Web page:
CSE 221 Fall 2004 Programming Project: System Measurement
Due at the beginning of the last class meeting.
In building an operating system, it is important to be able to
determine the performance characteristics of underlying hardware (CPU,
RAM, disk, network, etc.), and to understand how their performance
influences or constrains operating system services. Likewise, in
building an application, one should understand the performance of the
underlying hardware and operating system, and how they relate to the
user's subjective sense of that application's "responsiveness". While
some of the relevant quantities can be found in specs and
documentation, many must be determined experimentally. While some
values may be used to predict others, the relations between lower- and
higher-level performance are often subtle and non-obvious.
In this project, you will create, justify, and apply a set of
experiments to a system to characterize and understand its
performance. In addition, you may explore the relations between some
of these quantities. In doing so, you will study how to use
benchmarks to usefully characterize a complex system. You should also
gain an intuitive feel for the relative speeds of different basic
operations, which is invaluable in identifying performance bottlenecks.
You may work either alone or in two-person groups. If you work alone,
you will be responsible only for the system measurement part of the
project. If you work with a partner, you will be required to do both
parts. The group project is intended to require about as much time as
two individual projects. However, since some of the operations are
serialized, it may take somewhat longer to finish, so you should start
Your report should contain a reasonably detailed description of the
test machine(s). The relevant information should be available either
from the system (e.g.
sysctl on BSD,
on Linux, System Profiler on Mac OS X), or online. You will not be graded on
this part, and it should not require much work, but in explaining and
analyzing your results, you will find these numbers useful; for
example, you might compare advertised and observed RAM bandwidths.
You should report at least the following quantities:
- Processor: model, cycle time, cache sizes (L1, L2, instruction,
- Bus speed.
- RAM size.
- Disk: size, RPM, controller cache size.
- Network card speed.
- Operating system (including version/release)
Properties to Measure and/or Report
Both individuals and groups should do this part. Individuals may
omit some parts, noted below.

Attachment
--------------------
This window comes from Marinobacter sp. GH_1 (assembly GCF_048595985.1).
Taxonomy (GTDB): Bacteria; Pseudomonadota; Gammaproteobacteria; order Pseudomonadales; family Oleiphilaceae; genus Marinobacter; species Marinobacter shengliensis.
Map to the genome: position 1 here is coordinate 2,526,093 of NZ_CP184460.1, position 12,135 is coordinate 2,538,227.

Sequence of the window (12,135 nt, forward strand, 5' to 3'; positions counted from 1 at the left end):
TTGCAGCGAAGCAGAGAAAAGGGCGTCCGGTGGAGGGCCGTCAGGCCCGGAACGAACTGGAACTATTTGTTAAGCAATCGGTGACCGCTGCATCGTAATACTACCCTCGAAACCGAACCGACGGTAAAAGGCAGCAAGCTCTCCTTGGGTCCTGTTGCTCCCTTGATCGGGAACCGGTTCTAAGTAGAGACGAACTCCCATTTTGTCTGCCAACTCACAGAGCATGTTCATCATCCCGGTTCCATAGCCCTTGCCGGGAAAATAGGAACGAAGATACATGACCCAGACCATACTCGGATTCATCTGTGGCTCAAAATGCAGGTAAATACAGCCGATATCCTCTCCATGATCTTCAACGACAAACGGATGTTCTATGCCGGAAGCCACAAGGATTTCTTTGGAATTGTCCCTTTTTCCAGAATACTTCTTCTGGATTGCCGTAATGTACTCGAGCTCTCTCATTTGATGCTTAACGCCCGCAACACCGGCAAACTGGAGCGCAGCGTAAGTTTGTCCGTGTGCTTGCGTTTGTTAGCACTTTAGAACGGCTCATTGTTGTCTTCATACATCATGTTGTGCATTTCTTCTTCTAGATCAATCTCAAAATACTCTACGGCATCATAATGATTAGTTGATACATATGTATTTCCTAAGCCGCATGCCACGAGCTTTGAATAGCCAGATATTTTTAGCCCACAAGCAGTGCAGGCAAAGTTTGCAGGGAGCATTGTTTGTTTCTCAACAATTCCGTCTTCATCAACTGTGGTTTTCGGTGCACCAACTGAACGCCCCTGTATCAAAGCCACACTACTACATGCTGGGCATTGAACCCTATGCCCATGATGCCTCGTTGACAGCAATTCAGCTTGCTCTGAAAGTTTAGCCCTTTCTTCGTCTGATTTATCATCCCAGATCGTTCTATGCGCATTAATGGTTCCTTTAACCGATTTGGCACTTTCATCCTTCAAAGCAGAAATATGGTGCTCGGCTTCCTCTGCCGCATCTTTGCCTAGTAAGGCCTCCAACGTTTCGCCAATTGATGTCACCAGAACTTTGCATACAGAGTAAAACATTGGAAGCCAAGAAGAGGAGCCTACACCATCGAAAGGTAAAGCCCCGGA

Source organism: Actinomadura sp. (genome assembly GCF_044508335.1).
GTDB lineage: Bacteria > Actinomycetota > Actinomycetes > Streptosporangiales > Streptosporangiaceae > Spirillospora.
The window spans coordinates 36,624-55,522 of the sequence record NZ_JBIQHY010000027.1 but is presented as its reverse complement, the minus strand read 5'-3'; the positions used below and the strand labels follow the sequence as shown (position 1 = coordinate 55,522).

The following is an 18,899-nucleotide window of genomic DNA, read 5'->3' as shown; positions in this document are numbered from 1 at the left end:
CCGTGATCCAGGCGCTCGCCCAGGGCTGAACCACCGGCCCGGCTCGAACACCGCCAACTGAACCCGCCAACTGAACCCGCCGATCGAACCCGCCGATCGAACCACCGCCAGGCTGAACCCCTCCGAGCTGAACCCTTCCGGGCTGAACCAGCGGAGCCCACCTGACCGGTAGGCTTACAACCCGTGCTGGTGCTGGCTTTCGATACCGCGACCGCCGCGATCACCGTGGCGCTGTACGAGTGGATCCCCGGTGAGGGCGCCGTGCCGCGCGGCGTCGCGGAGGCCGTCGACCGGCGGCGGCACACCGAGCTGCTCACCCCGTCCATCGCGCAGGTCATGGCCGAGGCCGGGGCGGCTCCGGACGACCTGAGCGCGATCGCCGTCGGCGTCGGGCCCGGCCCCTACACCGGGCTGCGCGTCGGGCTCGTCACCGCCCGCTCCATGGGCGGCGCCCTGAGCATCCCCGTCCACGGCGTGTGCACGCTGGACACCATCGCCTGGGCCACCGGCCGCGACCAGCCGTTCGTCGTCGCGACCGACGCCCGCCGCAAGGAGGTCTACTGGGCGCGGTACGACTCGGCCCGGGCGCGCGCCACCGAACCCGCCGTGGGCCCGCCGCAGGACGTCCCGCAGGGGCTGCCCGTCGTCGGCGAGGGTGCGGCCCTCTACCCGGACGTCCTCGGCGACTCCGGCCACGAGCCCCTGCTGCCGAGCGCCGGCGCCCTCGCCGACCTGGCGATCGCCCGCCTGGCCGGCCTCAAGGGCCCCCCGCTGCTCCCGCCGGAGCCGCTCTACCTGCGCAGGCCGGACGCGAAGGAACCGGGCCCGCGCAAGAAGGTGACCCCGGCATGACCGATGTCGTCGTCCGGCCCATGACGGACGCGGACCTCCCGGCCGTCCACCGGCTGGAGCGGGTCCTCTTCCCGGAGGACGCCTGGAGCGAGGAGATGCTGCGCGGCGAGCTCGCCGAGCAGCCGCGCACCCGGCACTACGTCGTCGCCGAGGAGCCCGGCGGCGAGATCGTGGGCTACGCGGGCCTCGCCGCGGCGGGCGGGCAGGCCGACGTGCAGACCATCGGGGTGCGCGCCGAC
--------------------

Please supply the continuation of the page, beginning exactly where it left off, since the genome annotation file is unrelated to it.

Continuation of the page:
For each property, you should clearly explain the experiment you
perform, describe how you intend it to measure the quantity of
interest, and evaluate its success. In all cases, you should run your
experiment multiple times, for long enough to obtain repeatable
measurements, and average the results. Often, the property of
interest is an interesting function data size; in such cases (noted
below), you should plot a curve showing time as a function of size,
and explain any interesting features of this curve.
- Scheduling and OS services
- System call overhead
i.e. what is the cost of a minimal system call?
- Task creation time
If available, compare processes to system threads.
- Time to write-protecting a segment
Report as a function of segment size.
- Virtual Memory
- RAM access time
Note: you will need to account for L1 and L2 caches;
- RAM bandwidth (both read and write)
- Page fault service time
For each quantity, you should compare remote and loopback
interfaces, and compare TCP (stream) and (groups only)
UDP (packet) protocols. For your remote tests, either provide a
machine description for the second machine (as above), or use
two identical machines.
- Connection setup and tear-down.
- Peak bandwidth
- File System
- Size of file cache
Note: this may be very sensitive to other load on the
- Sequential and random-access read time vs. size.
Note: Accurate local measurement may require root access
to a Unix machine. If you do not have this, use an
ordinary file as in the remote case, and explain the sense
in which your "sequential" access might not be sequential.
- (groups only) Synchronous and asynchronous
(sequential) write time
- Time to create, fill, and delete a file vs. size
Only groups should do this part.
From the point of the user of a system, a key question is how the
individual operations measured above relate to application-level
performance. Given the above measurements, one wants to predict how
user tasks will scale with hardware size. To answer this question,
you will measure the performance of three different application-level
operations as a function of size. Before running each test, predict
which of the quantities measured above will have a significant effect.
Afterwards, state whether or not your predictions were correct, and if
they were not, explain which factors turned out to dominate.
- Application startup (interactive responsiveness)
Choose several applications of varying size and construction
(e.g. echo, vi, Emacs, Netscape). For each application, measure
the time it takes to start and immediately quit, distinguishing
between the first and subsequent launches.
- Numerical computation
In Matlab (or equivalent), measure the time to multiply two
matrices, to add two vectors, and to add two sparse matrices
(i.e. matrices created with
sparse()), as a
function of size.
- Web server performance
Set up a web server on your benchmark machine serving a file
statically, and serving that same file through a CGI script that
simply reads and outputs the file. Create a client program that
makes repeated requests for one method or the other. Report the
steady-state response rate for both methods as a function of the
file size and of the number of simultaneous clients. Make sure
your client machine(s) is (are) not a bottleneck.